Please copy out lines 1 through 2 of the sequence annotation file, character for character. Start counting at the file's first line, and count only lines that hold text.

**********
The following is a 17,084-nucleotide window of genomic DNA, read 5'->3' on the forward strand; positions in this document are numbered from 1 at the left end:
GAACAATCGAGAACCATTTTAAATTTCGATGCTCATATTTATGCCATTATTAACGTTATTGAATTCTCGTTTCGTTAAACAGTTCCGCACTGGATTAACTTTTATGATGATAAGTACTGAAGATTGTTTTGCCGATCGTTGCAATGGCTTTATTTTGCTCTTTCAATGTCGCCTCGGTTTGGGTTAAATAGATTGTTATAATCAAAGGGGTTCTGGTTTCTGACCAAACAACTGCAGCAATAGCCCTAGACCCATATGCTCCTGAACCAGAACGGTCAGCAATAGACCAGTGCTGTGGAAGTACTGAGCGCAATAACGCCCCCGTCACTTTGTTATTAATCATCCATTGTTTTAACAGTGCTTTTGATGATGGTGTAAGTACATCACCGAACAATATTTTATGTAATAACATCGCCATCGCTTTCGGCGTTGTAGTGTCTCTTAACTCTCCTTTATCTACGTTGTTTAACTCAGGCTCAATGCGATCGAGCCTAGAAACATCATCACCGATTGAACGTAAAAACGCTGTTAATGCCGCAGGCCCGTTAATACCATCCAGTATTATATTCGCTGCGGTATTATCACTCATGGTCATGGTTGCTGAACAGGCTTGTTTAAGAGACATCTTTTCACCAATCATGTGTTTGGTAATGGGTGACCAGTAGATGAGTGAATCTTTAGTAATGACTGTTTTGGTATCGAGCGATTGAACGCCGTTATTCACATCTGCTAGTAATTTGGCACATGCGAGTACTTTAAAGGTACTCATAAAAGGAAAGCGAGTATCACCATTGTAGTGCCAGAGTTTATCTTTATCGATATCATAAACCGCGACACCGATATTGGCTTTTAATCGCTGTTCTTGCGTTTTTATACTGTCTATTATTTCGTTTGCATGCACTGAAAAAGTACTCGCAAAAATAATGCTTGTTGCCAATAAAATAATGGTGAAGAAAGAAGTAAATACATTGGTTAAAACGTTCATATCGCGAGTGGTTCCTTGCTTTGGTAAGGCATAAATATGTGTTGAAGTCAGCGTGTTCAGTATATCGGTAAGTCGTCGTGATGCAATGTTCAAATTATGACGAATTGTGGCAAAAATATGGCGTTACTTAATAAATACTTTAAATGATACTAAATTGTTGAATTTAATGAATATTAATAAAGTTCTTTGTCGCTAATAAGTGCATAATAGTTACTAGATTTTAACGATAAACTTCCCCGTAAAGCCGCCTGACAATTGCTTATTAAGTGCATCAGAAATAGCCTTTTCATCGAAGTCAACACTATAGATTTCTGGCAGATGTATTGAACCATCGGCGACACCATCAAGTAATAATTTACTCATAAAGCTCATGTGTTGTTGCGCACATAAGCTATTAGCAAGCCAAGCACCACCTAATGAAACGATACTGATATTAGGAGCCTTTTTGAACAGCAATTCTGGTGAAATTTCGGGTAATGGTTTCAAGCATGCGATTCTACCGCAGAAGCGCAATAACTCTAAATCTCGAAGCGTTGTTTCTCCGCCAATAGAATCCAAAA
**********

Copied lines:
The following is a 17,084-nucleotide window of genomic DNA, read 5'->3' on the forward strand; positions in this document are numbered from 1 at the left end:
GAACAATCGAGAACCATTTTAAATTTCGATGCTCATATTTATGCCATTATTAACGTTATTGAATTCTCGTTTCGTTAAACAGTTCCGCACTGGATTAACTTTTATGATGATAAGTACTGAAGATTGTTTTGCCGATCGTTGCAATGGCTTTATTTTGCTCTTTCAATGTCGCCTCGGTTTGGGTTAAATAGATTGTTATAATCAAAGGGGTTCTGGTTTCTGACCAAACAACTGCAGCAATAGCCCTAGACCCATATGCTCCTGAACCAGAACGGTCAGCAATAGACCAGTGCTGTGGAAGTACTGAGCGCAATAACGCCCCCGTCACTTTGTTATTAATCATCCATTGTTTTAACAGTGCTTTTGATGATGGTGTAAGTACATCACCGAACAATATTTTATGTAATAACATCGCCATCGCTTTCGGCGTTGTAGTGTCTCTTAACTCTCCTTTATCTACGTTGTTTAACTCAGGCTCAATGCGATCGAGCCTAGAAACATCATCACCGATTGAACGTAAAAACGCTGTTAATGCCGCAGGCCCGTTAATACCATCCAGTATTATATTCGCTGCGGTATTATCACTCATGGTCATGGTTGCTGAACAGGCTTGTTTAAGAGACATCTTTTCACCAATCATGTGTTTGGTAATGGGTGACCAGTAGATGAGTGAATCTTTAGTAATGACTGTTTTGGTATCGAGCGATTGAACGCCGTTATTCACATCTGCTAGTAATTTGGCACATGCGAGTACTTTAAAGGTACTCATAAAAGGAAAGCGAGTATCACCATTGTAGTGCCAGAGTTTATCTTTATCGATATCATAAACCGCGACACCGATATTGGCTTTTAATCGCTGTTCTTGCGTTTTTATACTGTCTATTATTTCGTTTGCATGCACTGAAAAAGTACTCGCAAAAATAATGCTTGTTGCCAATAAAATAATGGTGAAGAAAGAAGTAAATACATTGGTTAAAACGTTCATATCGCGAGTGGTTCCTTGCTTTGGTAAGGCATAAATATGTGTTGAAGTCAGCGTGTTCAGTATATCGGTAAGTCGTCGTGATGCAATGTTCAAATTATGACGAATTGTGGCAAAAATATGGCGTTACTTAATAAATACTTTAAATGATACTAAATTGTTGAATTTAATGAATATTAATAAAGTTCTTTGTCGCTAATAAGTGCATAATAGTTACTAGATTTTAACGATAAACTTCCCCGTAAAGCCGCCTGACAATTGCTTATTAAGTGCATCAGAAATAGCCTTTTCATCGAAGTCAACACTATAGATTTCTGGCAGATGTATTGAACCATCGGCGACACCATCAAGTAATAATTTACTCATAAAGCTCATGTGTTGTTGCGCACATAAGCTATTAGCAAGCCAAGCACCACCTAATGAAACGATACTGATATTAGGAGCCTTTTTGAACAGCAATTCTGGTGAAATTTCGGGTAATGGTTTCAAGCATGCGATTCTACCGCAGAAGCGCAATAACTCTAAATCTCGAAGCGTTGTTTCTCCGCCAATAGAATCCAAAA